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    #1

    Verb Pattern

    Hello, here I am again.
    This time my doubt is about verb patterns..actually it's about how to consider the verbe tense.
    I have to admit that my question is a bit complicated to myself, so I promise I'll try to be as clear as I can.
    Let's use this sentence as a example to start with:

    "Mary blamed me for stealing pens in the office".

    So, what I know in this case is that the verb "blame" has to be followed by FOR + verb-ing.
    But my question is not about that. My doubt is about how to consider the word "stealing" in that sentence.
    I try to explain:
    The sentence I wrote down above means that:

    1) I usually steal pens in the office (as a usual action) and Mary blamed me for this;

    2) I've stolen pens in the office (as a specific action, happened just once and not as a usual action) and Mary blamed me for that.

    This my doubt comes up as I'm not able to understand how I could write these two sentence properly; I mean, there is a strong difference because in the first one I usually steal pens (like everyday), whereas in the second one I've stolen pens just once.

    So, could you help me to clarify this??
    The sentence I wrote down as an example may be referred to 1) or 2) ???
    And I will be very greatful if you would say to me how to write properly both of them.

    I hope that I've been clear. However, sorry in advance for my messy explanation.

    Thanks

  1. Dena11's Avatar
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    #2

    Re: Verb Pattern

    Hi Enrico, I don't think I fully understand the question, but maybe I can help a little bit. You wanted to know how to write two sentences. One for a situation in which you frequently steal pens and another in which you stole a single pen. Is that right? When you write that Mary "blamed" you, do you mean "blamed" or "accused"? There are many ways to write the sentences, but here are two possibilities.

    1. I (always, often, sometimes, frequently, usually) steal pens from the office. Mary blamed me for stealing the pens.
    2. I stole a pen from the office and Mary blamed me for it.

    In the second sentence, "a pen" shows that a single pen was stolen.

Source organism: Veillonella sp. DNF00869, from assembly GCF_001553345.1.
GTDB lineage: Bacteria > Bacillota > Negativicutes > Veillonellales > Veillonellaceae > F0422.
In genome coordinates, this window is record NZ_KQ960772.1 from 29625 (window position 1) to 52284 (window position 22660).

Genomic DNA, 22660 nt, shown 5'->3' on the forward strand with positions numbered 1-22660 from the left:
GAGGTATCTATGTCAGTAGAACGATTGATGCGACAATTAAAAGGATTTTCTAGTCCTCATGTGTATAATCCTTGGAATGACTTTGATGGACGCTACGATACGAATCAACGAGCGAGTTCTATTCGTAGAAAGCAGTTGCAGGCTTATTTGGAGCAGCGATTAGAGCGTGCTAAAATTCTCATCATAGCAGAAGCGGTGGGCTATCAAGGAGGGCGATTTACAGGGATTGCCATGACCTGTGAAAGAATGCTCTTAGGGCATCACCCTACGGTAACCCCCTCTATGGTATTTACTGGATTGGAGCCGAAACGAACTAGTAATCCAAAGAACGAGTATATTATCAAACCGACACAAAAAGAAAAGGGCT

Does that help at all?

    Dena
    Editor and writer. Not a teacher.

    “Remove the comma, replace the comma, remove the comma, replace the comma...”
    - R.D. Ronald


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    #3

    Re: Verb Pattern

    In your sentence, it is not entirely clear, but I would imagine that it is more likely that you are being blamed for repeated thefts of pens. If it were a single incident, then I think it would make more sense to say the pens, though that does not completely remove the possibility of there being more than one theft. It's a case where the context would make things clear- people would know if you were talking about a single incident or not, and if they didn't, it would make sense to state this clearly if they have to know one way or the other.

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    #4

    Re: Verb Pattern

    ***** NOT A TEACHER *****


    Hello, Enrico:

    Maybe this is one of those times when an adverb would come in handy.

    I think that the following is pretty clear that you are a serial thief [thanks to Dena for the verb]:

    "The manager accused me of repeatedly stealing pens from the office."

    Maybe the following sentence would strongly suggest that it was just a one-time mistake:

    "The manager blamed me for those pens that were stolen from the office."

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    #5

    Re: Verb Pattern

    Thanks everybody for helping me, the question is even getting more interesting abd by reading your replies I found answers for more questions :)
    Going back to my first post, the problem was not about "how many pens"; I have do admit that my question is a bit tricky to explain :( but 'll try to ask you in a different way: in my first sentence (Mary blamed me for stealing pens), the expression "for stealing" is referred to an action which has already happened or is it referred to an action which happens usually??

    Maybe one more example will be helpful: I deny stealing pens.
    Now the focus is not on the pen, and neither on the verb deny. My question concerns the expression stealing.Does my sentence mean that I stole pens (in the past, referred to a specific action) and now I don't want to admit that??
    Or does it means that I usually steal pens (as a usual action, not a specific one)???

    Maybe, as The Parser said, the only way to distinguish them is to use an adverb??

    Thanks again

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